• The practice of yoga and tai chi, which can help women cope better with everyday pain.
  • The use of traditional Chinese medicine, whose virtues are no longer in evidence. This combines natural plants and acupuncture to tone up the Qi (your vital energy) and the kidneys, and thus promote better blood circulation in the body.
  • The use of castor oil (Ricinus communis). Applied to the lower abdomen, it helps to relieve pelvic pain.
  • Adjusting the diet. The American doctor Andrew Weil particularly recommends adopting a diet with anti-inflammatory properties that includes more fruit, vegetables and a variety of fresh foods, and a little less refined food. Finally, he advises giving preference to dairy products and meat from organic farms.

Living with endometriosis

More or less intense pain, constant fatigue... endometriosis leads to a number of factors that make life difficult for patients, both in terms of intimacy and socially and professionally. However, it is possible to live with this disease.

For example, instead of concentrating your household chores on one day, you can spread them out over the week. Also, don't hesitate to rest whenever you feel the need.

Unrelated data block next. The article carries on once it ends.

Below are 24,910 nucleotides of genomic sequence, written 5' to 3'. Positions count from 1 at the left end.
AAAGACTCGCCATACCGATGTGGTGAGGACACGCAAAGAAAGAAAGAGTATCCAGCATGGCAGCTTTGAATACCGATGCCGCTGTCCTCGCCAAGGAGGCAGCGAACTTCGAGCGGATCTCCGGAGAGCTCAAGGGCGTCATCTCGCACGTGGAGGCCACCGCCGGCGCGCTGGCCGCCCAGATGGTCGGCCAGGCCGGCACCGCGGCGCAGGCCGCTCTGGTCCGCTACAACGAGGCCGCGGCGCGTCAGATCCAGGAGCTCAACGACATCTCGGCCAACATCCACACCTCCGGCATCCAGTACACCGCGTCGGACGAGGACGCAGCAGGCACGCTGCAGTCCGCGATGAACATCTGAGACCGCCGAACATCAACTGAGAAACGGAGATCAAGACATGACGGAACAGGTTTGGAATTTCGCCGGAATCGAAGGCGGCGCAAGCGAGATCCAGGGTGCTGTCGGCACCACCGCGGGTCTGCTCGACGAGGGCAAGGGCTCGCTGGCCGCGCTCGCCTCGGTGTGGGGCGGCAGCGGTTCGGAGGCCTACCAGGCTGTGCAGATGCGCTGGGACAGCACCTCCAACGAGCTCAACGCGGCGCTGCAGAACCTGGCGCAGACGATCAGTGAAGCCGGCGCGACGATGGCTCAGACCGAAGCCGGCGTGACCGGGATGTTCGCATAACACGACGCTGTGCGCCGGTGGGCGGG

There are many symptoms to identify the endometriosis. To know more, you can find a list at


Frequently asked questions

The causes of endometriosis remain poorly identified to date. However, 3 hypotheses seem to emerge to try to explain the presence of endometrial fragments outside the abdominal cavity: - During menstruation, the cells of the uterine mucosa (endometrium) would pass through the lymph or bloodstream to move elsewhere, like cancer cells forming metastases.
- The so-called "metaplastic" hypothesis, which is based on a possible transformation of peritoneal cells into endometrial tissue cells, without however explaining the cause.
- Endometrial fragments and blood leaking from the fallopian tubes during menstruation: this is called "retrograde menstruation".

Although the use of the contraceptive pill significantly reduces the occurrence of endometriosis, the general trend is that the disease cannot be prevented. Some women are even more likely to develop endometriosis if :
- They come from a family with a history of endometriosis
- They have a malformation of the cervix
- They have shorter than average periods, etc.

Unless you have radical surgery that causes infertility, there is no cure for endometriosis today.

Women with endometriosis can have children, although it is not always easy for them to get pregnant. In general, it just takes more time and patience to get pregnant. Although the success rate is lower in this case, in vitro fertilisation (IVF) is also an alternative to consider.